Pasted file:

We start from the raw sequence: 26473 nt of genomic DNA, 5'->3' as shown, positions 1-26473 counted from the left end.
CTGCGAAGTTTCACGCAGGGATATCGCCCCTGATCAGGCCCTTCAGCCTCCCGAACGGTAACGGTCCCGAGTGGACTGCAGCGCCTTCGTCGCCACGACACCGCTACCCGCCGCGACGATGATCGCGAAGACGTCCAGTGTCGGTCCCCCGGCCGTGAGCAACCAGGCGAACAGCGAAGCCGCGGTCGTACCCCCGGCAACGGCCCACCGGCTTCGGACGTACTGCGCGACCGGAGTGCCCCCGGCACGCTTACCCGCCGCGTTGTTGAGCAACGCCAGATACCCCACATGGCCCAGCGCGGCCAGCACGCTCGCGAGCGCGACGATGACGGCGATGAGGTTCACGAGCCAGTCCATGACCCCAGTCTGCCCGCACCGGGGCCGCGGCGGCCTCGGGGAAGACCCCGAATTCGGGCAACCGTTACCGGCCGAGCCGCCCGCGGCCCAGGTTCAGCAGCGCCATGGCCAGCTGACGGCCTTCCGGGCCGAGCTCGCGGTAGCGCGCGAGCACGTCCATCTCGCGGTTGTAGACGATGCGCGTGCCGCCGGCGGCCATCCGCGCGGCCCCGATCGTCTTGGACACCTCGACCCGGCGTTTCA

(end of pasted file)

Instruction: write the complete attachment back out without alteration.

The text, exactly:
We start from the raw sequence: 26473 nt of genomic DNA, 5'->3' as shown, positions 1-26473 counted from the left end.
CTGCGAAGTTTCACGCAGGGATATCGCCCCTGATCAGGCCCTTCAGCCTCCCGAACGGTAACGGTCCCGAGTGGACTGCAGCGCCTTCGTCGCCACGACACCGCTACCCGCCGCGACGATGATCGCGAAGACGTCCAGTGTCGGTCCCCCGGCCGTGAGCAACCAGGCGAACAGCGAAGCCGCGGTCGTACCCCCGGCAACGGCCCACCGGCTTCGGACGTACTGCGCGACCGGAGTGCCCCCGGCACGCTTACCCGCCGCGTTGTTGAGCAACGCCAGATACCCCACATGGCCCAGCGCGGCCAGCACGCTCGCGAGCGCGACGATGACGGCGATGAGGTTCACGAGCCAGTCCATGACCCCAGTCTGCCCGCACCGGGGCCGCGGCGGCCTCGGGGAAGACCCCGAATTCGGGCAACCGTTACCGGCCGAGCCGCCCGCGGCCCAGGTTCAGCAGCGCCATGGCCAGCTGACGGCCTTCCGGGCCGAGCTCGCGGTAGCGCGCGAGCACGTCCATCTCGCGGTTGTAGACGATGCGCGTGCCGCCGGCGGCCATCCGCGCGGCCCCGATCGTCTTGGACACCTCGACCCGGCGTTTCA